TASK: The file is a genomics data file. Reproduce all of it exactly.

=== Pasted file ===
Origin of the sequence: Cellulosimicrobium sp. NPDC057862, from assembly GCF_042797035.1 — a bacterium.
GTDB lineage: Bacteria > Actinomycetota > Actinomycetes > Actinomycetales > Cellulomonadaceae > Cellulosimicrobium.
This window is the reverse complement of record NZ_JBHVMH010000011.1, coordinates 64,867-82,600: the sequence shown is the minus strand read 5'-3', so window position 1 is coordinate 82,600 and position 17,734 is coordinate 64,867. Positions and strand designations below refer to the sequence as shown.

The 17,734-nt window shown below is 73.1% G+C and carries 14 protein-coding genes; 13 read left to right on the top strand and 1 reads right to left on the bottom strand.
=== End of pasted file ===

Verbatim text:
Origin of the sequence: Cellulosimicrobium sp. NPDC057862, from assembly GCF_042797035.1 — a bacterium.
GTDB lineage: Bacteria > Actinomycetota > Actinomycetes > Actinomycetales > Cellulomonadaceae > Cellulosimicrobium.
This window is the reverse complement of record NZ_JBHVMH010000011.1, coordinates 64,867-82,600: the sequence shown is the minus strand read 5'-3', so window position 1 is coordinate 82,600 and position 17,734 is coordinate 64,867. Positions and strand designations below refer to the sequence as shown.

The 17,734-nt window shown below is 73.1% G+C and carries 14 protein-coding genes; 13 read left to right on the top strand and 1 reads right to left on the bottom strand.